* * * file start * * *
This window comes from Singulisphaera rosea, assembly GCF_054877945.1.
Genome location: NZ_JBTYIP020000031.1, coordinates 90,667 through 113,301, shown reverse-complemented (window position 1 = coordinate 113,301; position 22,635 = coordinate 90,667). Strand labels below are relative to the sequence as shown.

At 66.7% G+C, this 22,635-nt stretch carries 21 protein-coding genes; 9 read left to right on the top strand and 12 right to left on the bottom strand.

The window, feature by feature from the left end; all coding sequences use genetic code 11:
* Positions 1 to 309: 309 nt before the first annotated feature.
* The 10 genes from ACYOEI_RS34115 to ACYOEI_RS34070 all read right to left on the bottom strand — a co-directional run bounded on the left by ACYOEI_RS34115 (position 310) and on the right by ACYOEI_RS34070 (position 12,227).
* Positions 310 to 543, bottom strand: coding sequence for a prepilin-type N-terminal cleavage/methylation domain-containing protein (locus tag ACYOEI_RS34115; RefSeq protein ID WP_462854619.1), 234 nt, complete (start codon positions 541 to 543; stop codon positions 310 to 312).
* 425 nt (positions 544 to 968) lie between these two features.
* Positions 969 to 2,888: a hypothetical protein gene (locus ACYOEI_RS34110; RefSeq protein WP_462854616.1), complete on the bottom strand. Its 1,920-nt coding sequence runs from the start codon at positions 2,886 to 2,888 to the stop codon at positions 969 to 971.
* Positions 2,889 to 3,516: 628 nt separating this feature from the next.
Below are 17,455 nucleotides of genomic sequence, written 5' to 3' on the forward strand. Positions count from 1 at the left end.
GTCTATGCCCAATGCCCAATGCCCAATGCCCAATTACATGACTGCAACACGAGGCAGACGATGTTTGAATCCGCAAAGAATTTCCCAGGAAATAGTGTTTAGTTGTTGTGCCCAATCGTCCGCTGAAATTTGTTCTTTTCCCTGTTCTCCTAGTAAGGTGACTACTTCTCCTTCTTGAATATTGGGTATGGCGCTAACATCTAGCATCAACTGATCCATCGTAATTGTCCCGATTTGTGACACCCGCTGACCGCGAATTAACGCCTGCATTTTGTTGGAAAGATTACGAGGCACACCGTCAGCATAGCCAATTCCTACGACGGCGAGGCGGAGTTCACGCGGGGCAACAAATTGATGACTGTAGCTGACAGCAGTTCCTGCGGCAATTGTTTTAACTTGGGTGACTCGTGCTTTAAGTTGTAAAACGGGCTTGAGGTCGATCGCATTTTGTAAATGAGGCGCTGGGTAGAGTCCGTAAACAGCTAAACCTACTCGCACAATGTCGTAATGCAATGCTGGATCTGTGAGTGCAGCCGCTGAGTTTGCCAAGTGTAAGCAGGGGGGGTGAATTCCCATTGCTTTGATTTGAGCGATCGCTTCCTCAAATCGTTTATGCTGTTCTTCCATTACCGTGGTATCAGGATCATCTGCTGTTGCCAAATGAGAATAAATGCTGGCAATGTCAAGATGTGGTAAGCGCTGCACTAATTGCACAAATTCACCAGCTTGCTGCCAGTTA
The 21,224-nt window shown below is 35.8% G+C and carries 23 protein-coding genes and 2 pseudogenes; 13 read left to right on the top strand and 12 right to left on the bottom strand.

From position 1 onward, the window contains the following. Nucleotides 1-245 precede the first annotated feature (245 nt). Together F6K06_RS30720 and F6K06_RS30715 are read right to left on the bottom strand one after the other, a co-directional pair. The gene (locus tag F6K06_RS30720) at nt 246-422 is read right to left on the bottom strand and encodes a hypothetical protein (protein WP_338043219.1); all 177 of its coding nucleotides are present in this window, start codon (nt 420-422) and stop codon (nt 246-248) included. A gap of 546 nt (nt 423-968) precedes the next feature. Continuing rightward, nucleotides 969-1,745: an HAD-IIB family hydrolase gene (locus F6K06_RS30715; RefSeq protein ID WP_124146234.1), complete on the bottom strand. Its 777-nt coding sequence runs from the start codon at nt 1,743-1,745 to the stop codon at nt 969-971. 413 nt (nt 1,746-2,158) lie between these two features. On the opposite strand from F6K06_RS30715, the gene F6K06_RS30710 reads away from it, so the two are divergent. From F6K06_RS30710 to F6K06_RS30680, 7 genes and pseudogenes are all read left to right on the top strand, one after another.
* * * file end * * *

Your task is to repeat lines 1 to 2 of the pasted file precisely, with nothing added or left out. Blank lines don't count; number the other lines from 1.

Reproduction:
This window comes from Singulisphaera rosea, assembly GCF_054877945.1.
Genome location: NZ_JBTYIP020000031.1, coordinates 90,667 through 113,301, shown reverse-complemented (window position 1 = coordinate 113,301; position 22,635 = coordinate 90,667). Strand labels below are relative to the sequence as shown.